If it is borderline on any of the rules, start out with your local councilman or congressman. I’m very serious about this. Chat with them on how it will benefit the community, the neighbors are in favor of it, it’ll create jobs, it’ll increase the tax base, etc. then, when you go to the building inspector, refer to that councilman. Ideally, have the councilman call them in advance before you even visit them. It’s amazing how it greases the skids
 

Jim Oaks

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I'm here by myself unless someone wants to have a garage roof raising party, so I'll have to hire a crew. I figured I'd get at least 3 estimates and advice on how to accomplish what I want, and then check to make sure I don't need any type of permit before I start. I'd think a decent construction company would know if they needed a permit to do something as well.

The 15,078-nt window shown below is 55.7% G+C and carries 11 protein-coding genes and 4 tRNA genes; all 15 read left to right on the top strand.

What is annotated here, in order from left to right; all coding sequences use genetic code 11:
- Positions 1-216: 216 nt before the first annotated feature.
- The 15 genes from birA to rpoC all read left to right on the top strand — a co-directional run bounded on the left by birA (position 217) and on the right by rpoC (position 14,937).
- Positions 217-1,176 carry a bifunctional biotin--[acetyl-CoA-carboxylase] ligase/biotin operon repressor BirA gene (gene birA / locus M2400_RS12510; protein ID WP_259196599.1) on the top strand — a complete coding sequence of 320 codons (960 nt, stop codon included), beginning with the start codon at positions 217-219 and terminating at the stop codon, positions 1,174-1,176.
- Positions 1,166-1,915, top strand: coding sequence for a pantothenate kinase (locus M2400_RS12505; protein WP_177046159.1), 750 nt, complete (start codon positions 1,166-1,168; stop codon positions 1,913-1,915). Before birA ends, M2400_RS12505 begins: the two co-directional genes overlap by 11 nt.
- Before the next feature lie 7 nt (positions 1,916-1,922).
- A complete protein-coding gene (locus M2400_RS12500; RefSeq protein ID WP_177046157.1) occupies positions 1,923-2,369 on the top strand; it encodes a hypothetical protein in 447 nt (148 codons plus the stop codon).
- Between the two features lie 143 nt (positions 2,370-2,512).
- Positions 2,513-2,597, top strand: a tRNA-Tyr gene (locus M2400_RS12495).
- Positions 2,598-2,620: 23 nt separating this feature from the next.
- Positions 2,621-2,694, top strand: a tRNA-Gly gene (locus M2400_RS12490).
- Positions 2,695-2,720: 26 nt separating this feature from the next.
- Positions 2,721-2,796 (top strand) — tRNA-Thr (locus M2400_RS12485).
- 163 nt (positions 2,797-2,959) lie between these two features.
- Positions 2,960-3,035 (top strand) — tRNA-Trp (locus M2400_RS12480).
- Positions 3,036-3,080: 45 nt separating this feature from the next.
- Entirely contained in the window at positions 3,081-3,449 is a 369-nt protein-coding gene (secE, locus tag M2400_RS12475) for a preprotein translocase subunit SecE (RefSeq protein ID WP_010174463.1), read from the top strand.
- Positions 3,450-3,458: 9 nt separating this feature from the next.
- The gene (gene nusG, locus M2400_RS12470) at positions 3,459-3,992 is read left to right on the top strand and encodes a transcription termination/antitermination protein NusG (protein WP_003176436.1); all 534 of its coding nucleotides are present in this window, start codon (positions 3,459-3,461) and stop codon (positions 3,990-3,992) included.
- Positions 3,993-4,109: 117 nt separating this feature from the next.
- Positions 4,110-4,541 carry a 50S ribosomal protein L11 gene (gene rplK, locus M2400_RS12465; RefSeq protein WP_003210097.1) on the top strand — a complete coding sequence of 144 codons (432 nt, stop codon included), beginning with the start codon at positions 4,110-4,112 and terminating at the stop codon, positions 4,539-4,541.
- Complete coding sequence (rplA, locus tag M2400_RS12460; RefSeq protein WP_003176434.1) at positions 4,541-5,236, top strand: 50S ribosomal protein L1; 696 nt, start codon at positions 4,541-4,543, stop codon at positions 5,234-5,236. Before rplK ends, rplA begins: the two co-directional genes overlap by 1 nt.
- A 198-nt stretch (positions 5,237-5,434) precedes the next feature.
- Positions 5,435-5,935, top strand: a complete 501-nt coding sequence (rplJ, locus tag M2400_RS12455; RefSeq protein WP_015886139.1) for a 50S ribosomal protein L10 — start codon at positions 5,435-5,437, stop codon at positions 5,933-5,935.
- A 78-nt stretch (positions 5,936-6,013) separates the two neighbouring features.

ericbphoto

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I'm here by myself unless someone wants to have a garage roof raising party, so I'll have to hire a crew. I figured I'd get at least 3 estimates and advice on how to accomplish what I want, and then check to make sure I don't need any type of permit before I start. I'd think a decent construction company would know if they needed a permit to do something as well.
If enough of us show up with step ladders, we could just lift it and hold for a few minutes while you slide pre-built wall sections in underneath. Sounds like a fun weekend trip.
 

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Any reputable contracting company will be familiar with the local processes, etc.
 

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Any reputable contracting company will be familiar with the local processes, etc.

yep , in this area , most contractors will take care of the needed permits & the cost is in the estimate . (y)
 

Roert42